What Adobe Photoshop is to image editing, Corel Painter is to digital painting. Sure, you can paint with Photoshop’s brushes, but Painter lets you paint with other tools and even use virtual papers that mimic their real-world counterparts. The latest release continues the tremendous interface improvements that began with version 8 (
; August 2003) and adds some cool new painting tools. Unfortunately, Corel has set the upgrade price fairly high, so upgrading may not be a slam-dunk decision.
Interface Version IX
Painter IX’s interface is mostly unchanged from that of version 8. The interface’s main hurdle has always been the organization of its huge assortment of brushes and tools. While version 8 did a lot to streamline brush selection, Painter IX provides the best solution yet. Where previous releases spread brush parameters among several palettes and toolbars, the new Brush Control palette provides a single repository for every brush parameter. After the Brush Control palette, the biggest interface improvement is the new keyboard-shortcut feature, which allows you to completely customize Painter’s keyboard controls—a needed addition that lets you select tools much faster.
Version IX includes lots of other interface tweaks. The Tracker palette, which stores a copy of every custom brush you’ve made, now works even after you’ve saved and reopened a document. Though the Tracker palette is handy, Painter would be better served by a more robust undo feature, perhaps something like Photoshop’s History palette.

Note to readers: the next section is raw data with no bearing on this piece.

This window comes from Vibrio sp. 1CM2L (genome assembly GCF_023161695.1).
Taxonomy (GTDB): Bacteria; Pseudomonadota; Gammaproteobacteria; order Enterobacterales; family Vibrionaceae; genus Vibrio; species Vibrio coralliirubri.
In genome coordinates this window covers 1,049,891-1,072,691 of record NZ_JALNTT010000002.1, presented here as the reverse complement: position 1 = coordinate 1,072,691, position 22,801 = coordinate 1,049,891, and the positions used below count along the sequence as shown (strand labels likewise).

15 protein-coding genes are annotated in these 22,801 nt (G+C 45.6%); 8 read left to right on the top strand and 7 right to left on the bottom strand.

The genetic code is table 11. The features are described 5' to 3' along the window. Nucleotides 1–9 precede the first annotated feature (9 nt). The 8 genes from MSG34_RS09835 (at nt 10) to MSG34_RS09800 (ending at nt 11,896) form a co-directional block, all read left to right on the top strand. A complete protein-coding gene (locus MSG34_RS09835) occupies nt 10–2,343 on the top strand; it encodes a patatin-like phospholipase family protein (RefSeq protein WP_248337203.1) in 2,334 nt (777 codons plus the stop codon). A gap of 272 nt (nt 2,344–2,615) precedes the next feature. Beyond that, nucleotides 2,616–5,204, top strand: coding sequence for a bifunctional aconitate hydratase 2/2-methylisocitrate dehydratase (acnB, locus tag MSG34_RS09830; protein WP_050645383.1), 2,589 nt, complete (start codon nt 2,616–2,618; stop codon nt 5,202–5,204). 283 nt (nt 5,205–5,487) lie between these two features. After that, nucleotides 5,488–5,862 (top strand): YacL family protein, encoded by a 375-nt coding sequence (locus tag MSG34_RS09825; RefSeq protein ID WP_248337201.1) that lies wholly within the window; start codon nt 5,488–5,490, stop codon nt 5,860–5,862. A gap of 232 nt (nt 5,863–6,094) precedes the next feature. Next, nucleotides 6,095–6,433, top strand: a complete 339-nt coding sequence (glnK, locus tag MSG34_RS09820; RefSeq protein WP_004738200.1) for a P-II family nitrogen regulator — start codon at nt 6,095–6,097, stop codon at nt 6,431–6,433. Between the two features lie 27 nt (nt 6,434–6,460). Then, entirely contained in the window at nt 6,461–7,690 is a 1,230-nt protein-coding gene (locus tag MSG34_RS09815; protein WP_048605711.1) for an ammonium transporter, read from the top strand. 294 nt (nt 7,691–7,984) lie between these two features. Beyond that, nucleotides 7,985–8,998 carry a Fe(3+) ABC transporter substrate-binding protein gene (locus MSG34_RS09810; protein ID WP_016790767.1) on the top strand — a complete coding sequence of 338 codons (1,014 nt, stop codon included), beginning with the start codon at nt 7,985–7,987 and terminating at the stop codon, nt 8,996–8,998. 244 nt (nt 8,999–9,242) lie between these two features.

The experienced Painter user is likely to notice version IX’s improved performance. Brushes now easily keep up with your mouse, and paint flows without skipping.
While version 8 saw a complete rewrite of Painter’s underlying brush engine, version IX gives special treatment to Painter’s oil-brush tools. The new Artists’ Oils brush behaves much more like a real oil brush than tools in previous versions. It holds a finite amount of digital paint, so your stroke lightens and thins as you brush, giving you more control over the mixing of tints and hues on the canvas.
For further oil-paint realism, a new oil Color Set includes digital counterparts to real-world oil colors. And Painter’s Mixer palette has been updated to work with the new oil tools, so you can smear and mix oil paints just as you would on a real palette.
My favorite new painting feature is the Snap-to-Path facility. Painter has had good vector tools for a long time, and the new Snap-to-Path option lets you force a brushstroke to follow any predefined vector path. This is a great idea that makes it easy to create precision strokes.
Other improvements include watercolors that stay wet from session to session, rather than drying when you close a document, and a new Quick Clone feature that renders clones of photos much faster than previous versions did. Despite its new features, we were disappointed that Painter still lacks support for 16-bit color. This isn’t a deal breaker by any means, but it needs to happen someday.
Macworld’s Buying Advice
There’s a lot to like in Painter IX. Corel is doing an excellent job with the program’s interface, and the new features are well conceived and well executed. The $229 upgrade price is steep, but if you live or die by the digital brush, the upgrade is worth the money.Find That Brush: Painter IX’s new Brush Control palette (on the right-hand side of the screen) consolidates every brush parameter into a single repository.